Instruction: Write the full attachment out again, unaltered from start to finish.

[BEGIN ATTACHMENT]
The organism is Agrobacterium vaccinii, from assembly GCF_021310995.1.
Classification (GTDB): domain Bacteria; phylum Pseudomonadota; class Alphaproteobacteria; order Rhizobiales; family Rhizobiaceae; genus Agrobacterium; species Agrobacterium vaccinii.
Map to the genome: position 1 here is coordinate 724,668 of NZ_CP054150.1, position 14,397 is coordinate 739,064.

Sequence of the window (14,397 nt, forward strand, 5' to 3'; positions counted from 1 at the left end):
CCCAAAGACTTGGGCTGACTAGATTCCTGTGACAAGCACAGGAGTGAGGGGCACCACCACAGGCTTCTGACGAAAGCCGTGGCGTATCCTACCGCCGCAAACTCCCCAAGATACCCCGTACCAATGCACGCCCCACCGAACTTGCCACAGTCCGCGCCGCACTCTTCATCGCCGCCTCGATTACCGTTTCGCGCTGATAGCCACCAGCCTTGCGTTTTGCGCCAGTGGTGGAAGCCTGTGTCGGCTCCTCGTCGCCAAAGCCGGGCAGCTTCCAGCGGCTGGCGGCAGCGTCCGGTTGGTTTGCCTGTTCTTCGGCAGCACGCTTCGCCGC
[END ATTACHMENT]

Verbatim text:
The organism is Agrobacterium vaccinii, from assembly GCF_021310995.1.
Classification (GTDB): domain Bacteria; phylum Pseudomonadota; class Alphaproteobacteria; order Rhizobiales; family Rhizobiaceae; genus Agrobacterium; species Agrobacterium vaccinii.
Map to the genome: position 1 here is coordinate 724,668 of NZ_CP054150.1, position 14,397 is coordinate 739,064.

Sequence of the window (14,397 nt, forward strand, 5' to 3'; positions counted from 1 at the left end):
CCCAAAGACTTGGGCTGACTAGATTCCTGTGACAAGCACAGGAGTGAGGGGCACCACCACAGGCTTCTGACGAAAGCCGTGGCGTATCCTACCGCCGCAAACTCCCCAAGATACCCCGTACCAATGCACGCCCCACCGAACTTGCCACAGTCCGCGCCGCACTCTTCATCGCCGCCTCGATTACCGTTTCGCGCTGATAGCCACCAGCCTTGCGTTTTGCGCCAGTGGTGGAAGCCTGTGTCGGCTCCTCGTCGCCAAAGCCGGGCAGCTTCCAGCGGCTGGCGGCAGCGTCCGGTTGGTTTGCCTGTTCTTCGGCAGCACGCTTCGCCGC